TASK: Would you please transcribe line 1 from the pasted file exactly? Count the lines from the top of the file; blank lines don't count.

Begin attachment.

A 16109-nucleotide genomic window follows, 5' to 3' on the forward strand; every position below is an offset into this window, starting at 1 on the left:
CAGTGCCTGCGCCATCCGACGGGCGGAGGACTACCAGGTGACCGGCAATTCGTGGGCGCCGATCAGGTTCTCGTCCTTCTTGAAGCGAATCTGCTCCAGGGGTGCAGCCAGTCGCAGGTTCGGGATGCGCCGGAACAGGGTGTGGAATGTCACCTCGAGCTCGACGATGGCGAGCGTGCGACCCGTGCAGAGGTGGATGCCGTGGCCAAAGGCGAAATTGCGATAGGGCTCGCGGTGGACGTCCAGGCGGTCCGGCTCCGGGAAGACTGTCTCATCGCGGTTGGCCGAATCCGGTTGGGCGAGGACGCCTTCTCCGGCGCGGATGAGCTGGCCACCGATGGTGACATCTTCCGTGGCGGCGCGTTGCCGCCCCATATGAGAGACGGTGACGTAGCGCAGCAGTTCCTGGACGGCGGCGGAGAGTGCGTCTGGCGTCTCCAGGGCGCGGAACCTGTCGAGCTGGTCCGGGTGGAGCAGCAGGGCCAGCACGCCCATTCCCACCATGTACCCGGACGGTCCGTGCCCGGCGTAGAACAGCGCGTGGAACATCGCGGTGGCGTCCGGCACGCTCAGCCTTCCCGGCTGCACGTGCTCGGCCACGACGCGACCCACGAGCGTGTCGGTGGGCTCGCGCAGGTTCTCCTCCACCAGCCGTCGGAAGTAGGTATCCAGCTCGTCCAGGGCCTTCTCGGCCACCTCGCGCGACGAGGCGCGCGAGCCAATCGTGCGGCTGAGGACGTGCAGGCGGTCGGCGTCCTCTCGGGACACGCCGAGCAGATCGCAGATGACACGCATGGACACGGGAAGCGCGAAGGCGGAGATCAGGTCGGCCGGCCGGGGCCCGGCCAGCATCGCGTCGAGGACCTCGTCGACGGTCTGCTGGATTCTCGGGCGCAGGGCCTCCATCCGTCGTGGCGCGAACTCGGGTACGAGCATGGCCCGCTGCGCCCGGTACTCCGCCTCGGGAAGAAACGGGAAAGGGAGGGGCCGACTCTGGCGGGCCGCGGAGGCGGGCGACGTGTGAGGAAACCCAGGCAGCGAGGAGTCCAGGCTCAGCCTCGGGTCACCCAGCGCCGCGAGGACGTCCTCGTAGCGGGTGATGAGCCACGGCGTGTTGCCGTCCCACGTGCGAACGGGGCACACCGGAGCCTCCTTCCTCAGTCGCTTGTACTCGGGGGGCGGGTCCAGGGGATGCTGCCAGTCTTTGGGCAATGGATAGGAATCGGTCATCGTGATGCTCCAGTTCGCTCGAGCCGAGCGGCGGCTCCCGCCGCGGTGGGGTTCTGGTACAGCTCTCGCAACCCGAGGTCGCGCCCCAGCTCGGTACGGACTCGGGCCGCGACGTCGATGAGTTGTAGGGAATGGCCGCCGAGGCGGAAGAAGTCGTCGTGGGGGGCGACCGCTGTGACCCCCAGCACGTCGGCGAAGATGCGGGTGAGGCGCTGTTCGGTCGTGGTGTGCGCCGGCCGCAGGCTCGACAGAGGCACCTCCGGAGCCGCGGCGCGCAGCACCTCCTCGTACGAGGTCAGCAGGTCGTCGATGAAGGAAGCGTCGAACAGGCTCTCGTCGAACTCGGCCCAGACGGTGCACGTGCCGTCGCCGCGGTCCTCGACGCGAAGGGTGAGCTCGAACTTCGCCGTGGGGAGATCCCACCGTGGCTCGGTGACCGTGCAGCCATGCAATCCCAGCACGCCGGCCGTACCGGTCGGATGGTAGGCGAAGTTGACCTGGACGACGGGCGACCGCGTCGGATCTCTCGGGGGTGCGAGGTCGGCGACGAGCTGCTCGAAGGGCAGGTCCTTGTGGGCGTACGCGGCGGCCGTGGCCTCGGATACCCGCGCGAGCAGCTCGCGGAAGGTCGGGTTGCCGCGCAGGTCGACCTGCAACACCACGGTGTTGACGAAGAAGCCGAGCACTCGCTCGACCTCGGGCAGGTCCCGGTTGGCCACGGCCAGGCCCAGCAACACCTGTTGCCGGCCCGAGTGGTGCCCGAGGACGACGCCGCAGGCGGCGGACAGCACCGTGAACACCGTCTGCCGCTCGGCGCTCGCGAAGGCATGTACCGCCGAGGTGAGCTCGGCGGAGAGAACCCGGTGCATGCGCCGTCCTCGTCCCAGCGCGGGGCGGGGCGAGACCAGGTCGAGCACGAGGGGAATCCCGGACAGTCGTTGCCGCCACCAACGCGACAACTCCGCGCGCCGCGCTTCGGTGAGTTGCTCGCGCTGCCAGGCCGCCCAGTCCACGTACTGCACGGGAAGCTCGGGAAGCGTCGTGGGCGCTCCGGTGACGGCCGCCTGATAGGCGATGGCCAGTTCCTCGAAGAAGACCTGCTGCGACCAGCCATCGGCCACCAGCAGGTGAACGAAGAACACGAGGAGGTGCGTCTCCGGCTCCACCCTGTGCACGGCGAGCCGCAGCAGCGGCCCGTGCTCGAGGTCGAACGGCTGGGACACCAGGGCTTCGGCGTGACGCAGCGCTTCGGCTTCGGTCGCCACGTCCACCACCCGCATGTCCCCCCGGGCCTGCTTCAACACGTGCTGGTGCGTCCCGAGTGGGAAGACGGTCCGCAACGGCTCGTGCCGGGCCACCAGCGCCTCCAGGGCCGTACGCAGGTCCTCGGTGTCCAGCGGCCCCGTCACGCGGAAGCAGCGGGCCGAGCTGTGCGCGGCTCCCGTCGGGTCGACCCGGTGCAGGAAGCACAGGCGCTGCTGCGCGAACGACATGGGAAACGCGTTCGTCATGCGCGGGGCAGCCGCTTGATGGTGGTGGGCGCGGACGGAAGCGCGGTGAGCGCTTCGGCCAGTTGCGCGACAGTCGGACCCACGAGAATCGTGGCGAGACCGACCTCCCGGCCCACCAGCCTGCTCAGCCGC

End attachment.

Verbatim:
A 16109-nucleotide genomic window follows, 5' to 3' on the forward strand; every position below is an offset into this window, starting at 1 on the left: